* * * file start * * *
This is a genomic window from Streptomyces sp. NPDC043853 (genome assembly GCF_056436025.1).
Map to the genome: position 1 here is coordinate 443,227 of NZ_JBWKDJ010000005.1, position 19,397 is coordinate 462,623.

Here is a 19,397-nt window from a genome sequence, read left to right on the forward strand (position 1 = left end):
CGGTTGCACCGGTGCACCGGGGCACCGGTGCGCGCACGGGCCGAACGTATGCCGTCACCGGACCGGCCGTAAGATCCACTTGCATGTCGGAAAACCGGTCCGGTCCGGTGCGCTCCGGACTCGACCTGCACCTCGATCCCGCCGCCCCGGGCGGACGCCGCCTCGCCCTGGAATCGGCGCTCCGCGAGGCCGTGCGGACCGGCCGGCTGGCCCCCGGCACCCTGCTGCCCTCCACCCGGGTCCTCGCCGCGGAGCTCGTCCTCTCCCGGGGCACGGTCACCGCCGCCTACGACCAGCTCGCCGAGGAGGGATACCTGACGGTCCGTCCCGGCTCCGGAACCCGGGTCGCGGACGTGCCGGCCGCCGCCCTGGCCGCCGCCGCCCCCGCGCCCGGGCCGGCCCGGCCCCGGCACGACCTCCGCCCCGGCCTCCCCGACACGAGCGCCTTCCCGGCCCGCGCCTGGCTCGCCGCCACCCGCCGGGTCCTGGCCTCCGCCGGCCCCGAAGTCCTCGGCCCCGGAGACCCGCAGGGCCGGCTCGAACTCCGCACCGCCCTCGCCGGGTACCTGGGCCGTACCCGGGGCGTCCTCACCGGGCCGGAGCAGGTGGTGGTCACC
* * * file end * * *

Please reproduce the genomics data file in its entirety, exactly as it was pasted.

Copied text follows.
This is a genomic window from Streptomyces sp. NPDC043853 (genome assembly GCF_056436025.1).
Map to the genome: position 1 here is coordinate 443,227 of NZ_JBWKDJ010000005.1, position 19,397 is coordinate 462,623.

Here is a 19,397-nt window from a genome sequence, read left to right on the forward strand (position 1 = left end):
CGGTTGCACCGGTGCACCGGGGCACCGGTGCGCGCACGGGCCGAACGTATGCCGTCACCGGACCGGCCGTAAGATCCACTTGCATGTCGGAAAACCGGTCCGGTCCGGTGCGCTCCGGACTCGACCTGCACCTCGATCCCGCCGCCCCGGGCGGACGCCGCCTCGCCCTGGAATCGGCGCTCCGCGAGGCCGTGCGGACCGGCCGGCTGGCCCCCGGCACCCTGCTGCCCTCCACCCGGGTCCTCGCCGCGGAGCTCGTCCTCTCCCGGGGCACGGTCACCGCCGCCTACGACCAGCTCGCCGAGGAGGGATACCTGACGGTCCGTCCCGGCTCCGGAACCCGGGTCGCGGACGTGCCGGCCGCCGCCCTGGCCGCCGCCGCCCCCGCGCCCGGGCCGGCCCGGCCCCGGCACGACCTCCGCCCCGGCCTCCCCGACACGAGCGCCTTCCCGGCCCGCGCCTGGCTCGCCGCCACCCGCCGGGTCCTGGCCTCCGCCGGCCCCGAAGTCCTCGGCCCCGGAGACCCGCAGGGCCGGCTCGAACTCCGCACCGCCCTCGCCGGGTACCTGGGCCGTACCCGGGGCGTCCTCACCGGGCCGGAGCAGGTGGTGGTCACC